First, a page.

Picture this. You’ve rented a car and you’re going for a little joyride in northern Iraq. You pass the turn off for Saladin’s Fortress, which, these days, finds itself surrounded by land mines. And then you turn onto one of Iraqi Kurdistan‘s premiere sights…the Hamilton Road. Right about now you’re probably thinking…I drove all this way for a road? But this is no ordinary place to drive…
Almost immediately after turning onto the Hamilton Road, you are presented with a choice…up, or down. Either option will make your jaw drop, for what has been an otherwise so-so drive is about to get extraordinary!
Choose to take the lower road and next thing you know you’ll find yourself descending right into a canyon! Along the way, as you drive along the river, gasping at the dramatic scenery that you’re suddenly surrounded by, take a quick a glance at the roaring waterfall. Don’t worry, it’s hard to miss all the cars parked just off the road! This is Gali Ali Bag, the so-called tallest waterfall in the Middle East! It also happens to be what Iraq puts on the back of its 5,000 Dinar note!
Choose the upper road and you’ll soon find yourself soaring up to the rim of the canyon! Here, the scenery is all the more impressive, for the walls of the canyon soar up from the rim you are on. It was here that I had to pick my jaw up off the floor, as I simply could not believe that I was driving through this striking canyon…in Iraq!
After both roads wind their way through the canyon, you pass through the Kurdish towns of Rawanduz and Soran before continuing on towards the border with Iran. You may be out of the canyon, but the majestic peaks of northern Iraq lay before you, with equally as impressive scenery.
This road dates back to 1928, when the British, who took control of Iraq following the fall of the Ottoman Empire, brought in Archibald Hamilton to design a road through the mountainous terrain to the Iranian border. Not only was it a strategic route but the mere fact that this road exists through such dramatic scenery is really an engineering marvel! Hamilton went on to describe his experience building this road in his book, Road Through Kurdistan: The Narrative of an Engineer in Iraq.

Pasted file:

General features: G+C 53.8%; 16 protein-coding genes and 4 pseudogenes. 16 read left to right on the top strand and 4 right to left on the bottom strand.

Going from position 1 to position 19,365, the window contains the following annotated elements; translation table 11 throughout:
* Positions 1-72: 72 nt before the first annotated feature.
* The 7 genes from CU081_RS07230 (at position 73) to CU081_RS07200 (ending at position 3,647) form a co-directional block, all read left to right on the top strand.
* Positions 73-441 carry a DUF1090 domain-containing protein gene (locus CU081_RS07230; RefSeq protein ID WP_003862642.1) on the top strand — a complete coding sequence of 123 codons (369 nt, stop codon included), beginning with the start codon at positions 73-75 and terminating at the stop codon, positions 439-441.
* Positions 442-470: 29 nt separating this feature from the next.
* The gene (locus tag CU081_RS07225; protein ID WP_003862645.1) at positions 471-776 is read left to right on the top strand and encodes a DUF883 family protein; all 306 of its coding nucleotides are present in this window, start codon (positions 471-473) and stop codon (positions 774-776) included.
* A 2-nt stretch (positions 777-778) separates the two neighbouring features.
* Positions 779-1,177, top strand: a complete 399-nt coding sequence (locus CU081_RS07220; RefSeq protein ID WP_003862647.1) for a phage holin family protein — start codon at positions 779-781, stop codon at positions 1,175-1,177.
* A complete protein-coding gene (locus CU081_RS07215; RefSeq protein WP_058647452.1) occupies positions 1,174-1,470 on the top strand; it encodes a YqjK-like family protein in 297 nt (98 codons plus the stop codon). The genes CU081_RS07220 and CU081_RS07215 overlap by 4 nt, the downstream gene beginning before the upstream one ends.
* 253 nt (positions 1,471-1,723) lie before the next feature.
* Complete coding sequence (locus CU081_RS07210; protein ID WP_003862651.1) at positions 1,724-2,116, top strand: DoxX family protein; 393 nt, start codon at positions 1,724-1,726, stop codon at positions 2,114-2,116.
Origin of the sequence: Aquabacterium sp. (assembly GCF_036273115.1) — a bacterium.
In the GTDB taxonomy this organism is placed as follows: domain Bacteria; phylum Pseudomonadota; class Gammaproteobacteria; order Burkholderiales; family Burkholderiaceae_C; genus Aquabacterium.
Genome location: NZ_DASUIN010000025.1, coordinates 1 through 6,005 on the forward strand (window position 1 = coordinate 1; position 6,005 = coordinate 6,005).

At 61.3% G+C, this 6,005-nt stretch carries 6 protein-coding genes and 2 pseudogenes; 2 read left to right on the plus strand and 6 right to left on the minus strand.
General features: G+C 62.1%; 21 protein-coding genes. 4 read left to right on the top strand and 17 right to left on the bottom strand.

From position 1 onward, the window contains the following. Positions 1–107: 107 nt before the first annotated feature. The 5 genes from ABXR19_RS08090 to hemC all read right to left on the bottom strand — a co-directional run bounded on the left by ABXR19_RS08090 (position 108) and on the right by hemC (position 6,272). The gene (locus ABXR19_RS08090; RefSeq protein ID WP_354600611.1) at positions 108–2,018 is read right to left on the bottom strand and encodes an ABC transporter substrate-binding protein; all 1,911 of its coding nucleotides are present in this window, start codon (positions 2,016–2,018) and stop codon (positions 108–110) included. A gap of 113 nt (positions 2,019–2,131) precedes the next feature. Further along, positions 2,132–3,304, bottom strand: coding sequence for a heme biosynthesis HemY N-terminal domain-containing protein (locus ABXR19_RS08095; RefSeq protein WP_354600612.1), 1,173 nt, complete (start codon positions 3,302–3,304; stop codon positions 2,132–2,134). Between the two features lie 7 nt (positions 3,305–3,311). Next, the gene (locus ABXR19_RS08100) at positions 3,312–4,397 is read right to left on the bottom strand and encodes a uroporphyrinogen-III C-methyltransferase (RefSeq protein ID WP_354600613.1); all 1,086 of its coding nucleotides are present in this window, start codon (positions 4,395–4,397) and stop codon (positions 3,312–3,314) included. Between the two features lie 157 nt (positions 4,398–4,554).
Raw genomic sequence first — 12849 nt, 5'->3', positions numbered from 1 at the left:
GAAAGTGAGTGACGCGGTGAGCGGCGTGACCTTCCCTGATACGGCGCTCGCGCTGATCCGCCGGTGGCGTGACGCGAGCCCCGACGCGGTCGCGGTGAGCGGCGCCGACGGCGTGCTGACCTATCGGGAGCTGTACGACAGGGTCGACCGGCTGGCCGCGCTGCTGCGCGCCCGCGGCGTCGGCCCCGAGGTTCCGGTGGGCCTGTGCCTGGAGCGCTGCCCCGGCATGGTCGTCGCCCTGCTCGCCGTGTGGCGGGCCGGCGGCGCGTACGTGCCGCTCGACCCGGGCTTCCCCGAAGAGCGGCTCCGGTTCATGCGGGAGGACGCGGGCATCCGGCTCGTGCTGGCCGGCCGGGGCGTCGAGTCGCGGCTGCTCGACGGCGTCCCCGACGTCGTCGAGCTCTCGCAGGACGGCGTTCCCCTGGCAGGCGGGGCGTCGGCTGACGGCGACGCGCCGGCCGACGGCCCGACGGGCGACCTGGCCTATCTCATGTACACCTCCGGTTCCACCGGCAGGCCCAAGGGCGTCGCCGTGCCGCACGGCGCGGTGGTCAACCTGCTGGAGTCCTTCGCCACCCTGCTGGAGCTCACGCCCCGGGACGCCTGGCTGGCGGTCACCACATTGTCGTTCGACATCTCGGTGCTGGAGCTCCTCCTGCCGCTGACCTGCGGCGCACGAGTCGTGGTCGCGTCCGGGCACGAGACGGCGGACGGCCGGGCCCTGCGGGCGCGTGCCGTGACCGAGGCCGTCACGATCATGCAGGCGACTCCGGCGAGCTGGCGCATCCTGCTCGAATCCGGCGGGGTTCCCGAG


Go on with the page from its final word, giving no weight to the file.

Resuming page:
As I watched the mountains soar around me, I thought back to those American hikers who were arrested back in 2009 for supposedly crossing into Iran illegally. This is the part of the Iraq they were hiking in and it really wasn’t hard to see why! I would have loved to have spent more time exploring and hiking through some of this spectacular scenery, but I had to get back to Erbil…I was flying out the next day!
Still though, I’m so glad I rented a car and took this trip! For it is definitely one of the most beautiful drives I’ve ever taken!
Read More About My Adventure in Iraq
- So, What’s it Like to Travel in Iraq?
- Meet Kurdistan: The Other Iraq
- Is it Safe to Travel in Iraq?
- How to Cross From Turkey to Iraqi Kurdistan by Bus
- A Night at an Amusement Park in Iraq (With Video!)
- Inside Saddam Hussein’s House of Horrors
- Photo Essay: Inside 7,000 Years of History at Erbil Citadel
- Amadiya: A Charming Paradise in Iraqi Kurdistan
- How to Drive in Iraq
9 replies on “Road Trip Iraq: Kurdistan’s GORGEOUS Hamilton Road!”
Looks great. Some of the scenery reminds me of driving around Morrocco. I like reading your blog as you travel to places others dont, very inspiring!
Haha thanks! Yeah the scenery was pretty spectacular! Despite being mountainous, the northern part of Iraq is still an arid climate. Deserts are pretty stunning, no matter where you are in the world!
Can’t say I would have ever thought of doing a road trip in Iraq, but this road definitely looks worth it!
Haha I never considered it either, but while I was there I kept hearing about how the Hamilton Road was the best thing to see. I’m glad I went!
It looks like a fabulous drive and I can see why it appealed so much. Is that the road that the Top Gear team drove on a few years ago?
Interesting to hear the history too.
Haha I dunno, I haven’t seen Top Gear. As for the history, Archibald Hamilton, for whom the road is named, wrote a book about his experience building it…Road through Kurdistan: The Narrative of an Engineer in Iraq.
I was fortunate to have lived among the Kurds for almost five years and seeing the beauty of the people and places. I was able to read Road Through Kurdistan while there and visit places mentioned by Hamilton. Even off-road trips with a 4-wheel drive vehicle were excellent adventures, although there were still mine fields (all marked and easy to avoid). Hopefully those are long gone. The entire region from the border with Iraq (Zagros mountains) all the way into Turkey is just spectacular. Happy travels.
It really is spectacular! Whereabouts were you living amongst the Kurds? Such amazingly friendly people!
I had lived in Zaxo (Zakho) but travelled widely. I had worked for a company that had governmental and humanitarian contracts, and was in Iraq from 2003 to 2009 but Kurdistan only the latter 4-plus years. I’m not in a position to travel at the moment but do wish to return to see how the people and place will change in the next 10 years or so. The instability is keeping the Kurds from the development the whole region deserves.